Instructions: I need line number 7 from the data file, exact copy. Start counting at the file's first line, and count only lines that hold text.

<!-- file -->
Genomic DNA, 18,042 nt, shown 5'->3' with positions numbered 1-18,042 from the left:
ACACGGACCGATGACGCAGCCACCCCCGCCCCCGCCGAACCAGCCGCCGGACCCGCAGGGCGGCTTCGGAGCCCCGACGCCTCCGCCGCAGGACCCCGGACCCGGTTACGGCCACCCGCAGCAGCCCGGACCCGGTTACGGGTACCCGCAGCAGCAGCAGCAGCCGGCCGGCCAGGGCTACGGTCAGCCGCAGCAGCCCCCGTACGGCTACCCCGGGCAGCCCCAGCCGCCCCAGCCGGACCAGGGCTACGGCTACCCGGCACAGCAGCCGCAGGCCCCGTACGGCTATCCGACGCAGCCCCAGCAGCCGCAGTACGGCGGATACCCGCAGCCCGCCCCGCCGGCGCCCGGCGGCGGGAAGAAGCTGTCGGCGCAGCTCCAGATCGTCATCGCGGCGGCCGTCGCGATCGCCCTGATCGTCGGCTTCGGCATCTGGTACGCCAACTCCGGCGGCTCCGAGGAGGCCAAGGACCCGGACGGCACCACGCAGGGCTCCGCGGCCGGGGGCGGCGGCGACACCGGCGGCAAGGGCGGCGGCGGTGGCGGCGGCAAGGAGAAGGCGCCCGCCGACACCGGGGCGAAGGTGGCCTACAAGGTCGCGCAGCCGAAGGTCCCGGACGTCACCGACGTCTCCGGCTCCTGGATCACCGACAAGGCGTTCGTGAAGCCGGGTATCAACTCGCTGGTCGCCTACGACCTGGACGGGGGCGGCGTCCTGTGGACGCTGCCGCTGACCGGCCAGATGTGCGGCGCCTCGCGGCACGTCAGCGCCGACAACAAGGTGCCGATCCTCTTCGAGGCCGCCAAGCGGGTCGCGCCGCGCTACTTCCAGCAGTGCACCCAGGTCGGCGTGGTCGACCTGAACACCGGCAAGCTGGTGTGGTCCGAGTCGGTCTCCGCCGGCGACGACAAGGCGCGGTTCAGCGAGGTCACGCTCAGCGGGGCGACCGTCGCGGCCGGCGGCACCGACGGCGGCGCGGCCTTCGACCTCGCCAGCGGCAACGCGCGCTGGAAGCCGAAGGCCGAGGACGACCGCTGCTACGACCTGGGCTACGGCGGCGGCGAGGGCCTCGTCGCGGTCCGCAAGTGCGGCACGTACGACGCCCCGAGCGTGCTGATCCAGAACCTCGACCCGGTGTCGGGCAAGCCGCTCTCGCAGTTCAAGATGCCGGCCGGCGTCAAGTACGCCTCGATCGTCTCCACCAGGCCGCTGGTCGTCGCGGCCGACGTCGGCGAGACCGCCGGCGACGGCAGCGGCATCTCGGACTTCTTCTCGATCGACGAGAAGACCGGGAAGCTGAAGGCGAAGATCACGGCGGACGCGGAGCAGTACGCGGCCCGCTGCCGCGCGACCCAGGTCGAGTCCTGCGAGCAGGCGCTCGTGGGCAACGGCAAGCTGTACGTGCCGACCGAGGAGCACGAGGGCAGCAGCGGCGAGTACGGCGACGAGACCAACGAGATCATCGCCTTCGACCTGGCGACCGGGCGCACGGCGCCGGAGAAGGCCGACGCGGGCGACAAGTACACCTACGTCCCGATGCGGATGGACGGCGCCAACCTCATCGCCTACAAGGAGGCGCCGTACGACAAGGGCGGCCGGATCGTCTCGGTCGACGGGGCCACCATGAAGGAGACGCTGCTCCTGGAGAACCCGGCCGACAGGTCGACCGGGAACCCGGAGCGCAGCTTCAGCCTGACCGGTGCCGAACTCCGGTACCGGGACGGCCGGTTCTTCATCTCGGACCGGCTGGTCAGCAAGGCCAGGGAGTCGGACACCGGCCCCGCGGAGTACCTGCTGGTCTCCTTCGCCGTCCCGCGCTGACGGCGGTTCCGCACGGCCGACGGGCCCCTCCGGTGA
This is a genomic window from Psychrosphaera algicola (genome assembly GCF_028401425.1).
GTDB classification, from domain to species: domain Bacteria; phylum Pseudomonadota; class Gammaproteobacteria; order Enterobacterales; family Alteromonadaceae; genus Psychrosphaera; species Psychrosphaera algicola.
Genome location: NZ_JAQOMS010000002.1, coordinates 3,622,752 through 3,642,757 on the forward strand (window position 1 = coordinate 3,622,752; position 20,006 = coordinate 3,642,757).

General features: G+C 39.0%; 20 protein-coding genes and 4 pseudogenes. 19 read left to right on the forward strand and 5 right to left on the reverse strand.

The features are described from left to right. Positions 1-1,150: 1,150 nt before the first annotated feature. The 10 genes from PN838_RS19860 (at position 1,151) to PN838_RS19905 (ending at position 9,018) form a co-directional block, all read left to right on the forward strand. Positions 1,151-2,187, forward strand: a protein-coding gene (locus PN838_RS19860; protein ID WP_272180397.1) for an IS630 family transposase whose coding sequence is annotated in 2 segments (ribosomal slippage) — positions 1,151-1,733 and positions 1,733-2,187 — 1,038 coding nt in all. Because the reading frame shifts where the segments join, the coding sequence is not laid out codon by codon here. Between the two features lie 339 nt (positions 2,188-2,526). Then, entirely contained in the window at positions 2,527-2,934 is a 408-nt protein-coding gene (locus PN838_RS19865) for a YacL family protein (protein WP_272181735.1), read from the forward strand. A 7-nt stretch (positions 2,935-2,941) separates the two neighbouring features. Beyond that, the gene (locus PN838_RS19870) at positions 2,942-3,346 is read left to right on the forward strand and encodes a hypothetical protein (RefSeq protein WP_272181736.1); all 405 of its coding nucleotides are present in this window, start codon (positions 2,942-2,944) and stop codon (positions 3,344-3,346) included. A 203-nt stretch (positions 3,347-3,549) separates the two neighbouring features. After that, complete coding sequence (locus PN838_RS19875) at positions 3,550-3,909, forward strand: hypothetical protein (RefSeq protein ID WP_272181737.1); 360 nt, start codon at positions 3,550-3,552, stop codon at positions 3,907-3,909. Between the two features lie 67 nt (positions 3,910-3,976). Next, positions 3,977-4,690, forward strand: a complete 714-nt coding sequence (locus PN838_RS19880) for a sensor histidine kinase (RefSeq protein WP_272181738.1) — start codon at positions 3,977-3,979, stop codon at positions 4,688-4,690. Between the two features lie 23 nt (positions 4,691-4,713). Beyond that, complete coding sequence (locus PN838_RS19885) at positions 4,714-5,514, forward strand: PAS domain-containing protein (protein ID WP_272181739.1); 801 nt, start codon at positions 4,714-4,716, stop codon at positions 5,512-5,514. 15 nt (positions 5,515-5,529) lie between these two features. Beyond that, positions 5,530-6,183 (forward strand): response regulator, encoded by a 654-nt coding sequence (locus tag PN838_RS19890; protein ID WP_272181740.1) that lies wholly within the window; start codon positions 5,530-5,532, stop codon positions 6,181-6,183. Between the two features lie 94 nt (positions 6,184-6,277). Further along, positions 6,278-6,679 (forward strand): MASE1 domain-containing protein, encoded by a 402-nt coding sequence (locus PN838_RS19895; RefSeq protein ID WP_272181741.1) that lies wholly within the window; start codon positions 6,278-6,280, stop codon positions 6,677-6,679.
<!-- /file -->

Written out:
The features are described from left to right. Positions 1-1,150: 1,150 nt before the first annotated feature. The 10 genes from PN838_RS19860 (at position 1,151) to PN838_RS19905 (ending at position 9,018) form a co-directional block, all read left to right on the forward strand. Positions 1,151-2,187, forward strand: a protein-coding gene (locus PN838_RS19860; protein ID WP_272180397.1) for an IS630 family transposase whose coding sequence is annotated in 2 segments (ribosomal slippage) — positions 1,151-1,733 and positions 1,733-2,187 — 1,038 coding nt in all. Because the reading frame shifts where the segments join, the coding sequence is not laid out codon by codon here. Between the two features lie 339 nt (positions 2,188-2,526). Then, entirely contained in the window at positions 2,527-2,934 is a 408-nt protein-coding gene (locus PN838_RS19865) for a YacL family protein (protein WP_272181735.1), read from the forward strand. A 7-nt stretch (positions 2,935-2,941) separates the two neighbouring features. Beyond that, the gene (locus PN838_RS19870) at positions 2,942-3,346 is read left to right on the forward strand and encodes a hypothetical protein (RefSeq protein WP_272181736.1); all 405 of its coding nucleotides are present in this window, start codon (positions 2,942-2,944) and stop codon (positions 3,344-3,346) included. A 203-nt stretch (positions 3,347-3,549) separates the two neighbouring features. After that, complete coding sequence (locus PN838_RS19875) at positions 3,550-3,909, forward strand: hypothetical protein (RefSeq protein ID WP_272181737.1); 360 nt, start codon at positions 3,550-3,552, stop codon at positions 3,907-3,909. Between the two features lie 67 nt (positions 3,910-3,976). Next, positions 3,977-4,690, forward strand: a complete 714-nt coding sequence (locus PN838_RS19880) for a sensor histidine kinase (RefSeq protein WP_272181738.1) — start codon at positions 3,977-3,979, stop codon at positions 4,688-4,690. Between the two features lie 23 nt (positions 4,691-4,713). Beyond that, complete coding sequence (locus PN838_RS19885) at positions 4,714-5,514, forward strand: PAS domain-containing protein (protein ID WP_272181739.1); 801 nt, start codon at positions 4,714-4,716, stop codon at positions 5,512-5,514. 15 nt (positions 5,515-5,529) lie between these two features. Beyond that, positions 5,530-6,183 (forward strand): response regulator, encoded by a 654-nt coding sequence (locus tag PN838_RS19890; protein ID WP_272181740.1) that lies wholly within the window; start codon positions 5,530-5,532, stop codon positions 6,181-6,183. Between the two features lie 94 nt (positions 6,184-6,277). Further along, positions 6,278-6,679 (forward strand): MASE1 domain-containing protein, encoded by a 402-nt coding sequence (locus PN838_RS19895; RefSeq protein ID WP_272181741.1) that lies wholly within the window; start codon positions 6,278-6,280, stop codon positions 6,677-6,679.